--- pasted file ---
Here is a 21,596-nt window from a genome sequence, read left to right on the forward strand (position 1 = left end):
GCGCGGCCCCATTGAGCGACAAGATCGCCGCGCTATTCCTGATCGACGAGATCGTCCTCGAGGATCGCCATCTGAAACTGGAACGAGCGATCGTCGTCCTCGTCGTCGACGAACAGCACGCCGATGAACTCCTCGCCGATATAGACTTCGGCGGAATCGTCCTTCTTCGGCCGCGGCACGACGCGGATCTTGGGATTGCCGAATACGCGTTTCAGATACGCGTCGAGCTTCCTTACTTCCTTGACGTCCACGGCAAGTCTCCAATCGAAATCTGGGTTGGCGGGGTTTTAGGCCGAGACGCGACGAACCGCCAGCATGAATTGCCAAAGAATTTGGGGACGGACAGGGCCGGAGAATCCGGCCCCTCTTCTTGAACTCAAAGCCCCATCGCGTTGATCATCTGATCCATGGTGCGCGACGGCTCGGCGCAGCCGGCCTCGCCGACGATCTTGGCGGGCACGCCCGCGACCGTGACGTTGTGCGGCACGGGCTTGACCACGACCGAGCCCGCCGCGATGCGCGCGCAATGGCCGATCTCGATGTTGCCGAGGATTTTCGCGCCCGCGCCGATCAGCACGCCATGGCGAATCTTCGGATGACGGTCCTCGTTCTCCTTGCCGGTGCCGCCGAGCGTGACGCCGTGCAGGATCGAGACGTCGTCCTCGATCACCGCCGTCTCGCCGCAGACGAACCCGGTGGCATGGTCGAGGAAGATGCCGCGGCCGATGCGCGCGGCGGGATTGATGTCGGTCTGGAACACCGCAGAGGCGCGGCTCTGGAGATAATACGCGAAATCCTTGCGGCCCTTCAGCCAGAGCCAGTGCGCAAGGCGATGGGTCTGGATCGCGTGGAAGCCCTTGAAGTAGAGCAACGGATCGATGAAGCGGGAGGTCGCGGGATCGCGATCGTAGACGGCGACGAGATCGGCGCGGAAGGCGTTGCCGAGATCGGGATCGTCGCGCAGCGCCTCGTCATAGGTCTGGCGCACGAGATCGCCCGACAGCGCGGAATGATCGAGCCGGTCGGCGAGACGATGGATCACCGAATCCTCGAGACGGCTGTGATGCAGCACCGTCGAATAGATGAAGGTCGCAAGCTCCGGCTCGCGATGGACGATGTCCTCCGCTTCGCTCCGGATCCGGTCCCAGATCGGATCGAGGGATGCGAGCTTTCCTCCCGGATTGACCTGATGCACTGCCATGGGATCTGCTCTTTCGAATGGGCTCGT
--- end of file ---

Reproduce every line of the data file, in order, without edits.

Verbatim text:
Here is a 21,596-nt window from a genome sequence, read left to right on the forward strand (position 1 = left end):
GCGCGGCCCCATTGAGCGACAAGATCGCCGCGCTATTCCTGATCGACGAGATCGTCCTCGAGGATCGCCATCTGAAACTGGAACGAGCGATCGTCGTCCTCGTCGTCGACGAACAGCACGCCGATGAACTCCTCGCCGATATAGACTTCGGCGGAATCGTCCTTCTTCGGCCGCGGCACGACGCGGATCTTGGGATTGCCGAATACGCGTTTCAGATACGCGTCGAGCTTCCTTACTTCCTTGACGTCCACGGCAAGTCTCCAATCGAAATCTGGGTTGGCGGGGTTTTAGGCCGAGACGCGACGAACCGCCAGCATGAATTGCCAAAGAATTTGGGGACGGACAGGGCCGGAGAATCCGGCCCCTCTTCTTGAACTCAAAGCCCCATCGCGTTGATCATCTGATCCATGGTGCGCGACGGCTCGGCGCAGCCGGCCTCGCCGACGATCTTGGCGGGCACGCCCGCGACCGTGACGTTGTGCGGCACGGGCTTGACCACGACCGAGCCCGCCGCGATGCGCGCGCAATGGCCGATCTCGATGTTGCCGAGGATTTTCGCGCCCGCGCCGATCAGCACGCCATGGCGAATCTTCGGATGACGGTCCTCGTTCTCCTTGCCGGTGCCGCCGAGCGTGACGCCGTGCAGGATCGAGACGTCGTCCTCGATCACCGCCGTCTCGCCGCAGACGAACCCGGTGGCATGGTCGAGGAAGATGCCGCGGCCGATGCGCGCGGCGGGATTGATGTCGGTCTGGAACACCGCAGAGGCGCGGCTCTGGAGATAATACGCGAAATCCTTGCGGCCCTTCAGCCAGAGCCAGTGCGCAAGGCGATGGGTCTGGATCGCGTGGAAGCCCTTGAAGTAGAGCAACGGATCGATGAAGCGGGAGGTCGCGGGATCGCGATCGTAGACGGCGACGAGATCGGCGCGGAAGGCGTTGCCGAGATCGGGATCGTCGCGCAGCGCCTCGTCATAGGTCTGGCGCACGAGATCGCCCGACAGCGCGGAATGATCGAGCCGGTCGGCGAGACGATGGATCACCGAATCCTCGAGACGGCTGTGATGCAGCACCGTCGAATAGATGAAGGTCGCAAGCTCCGGCTCGCGATGGACGATGTCCTCCGCTTCGCTCCGGATCCGGTCCCAGATCGGATCGAGGGATGCGAGCTTTCCTCCCGGATTGACCTGATGCACTGCCATGGGATCTGCTCTTTCGAATGGGCTCGT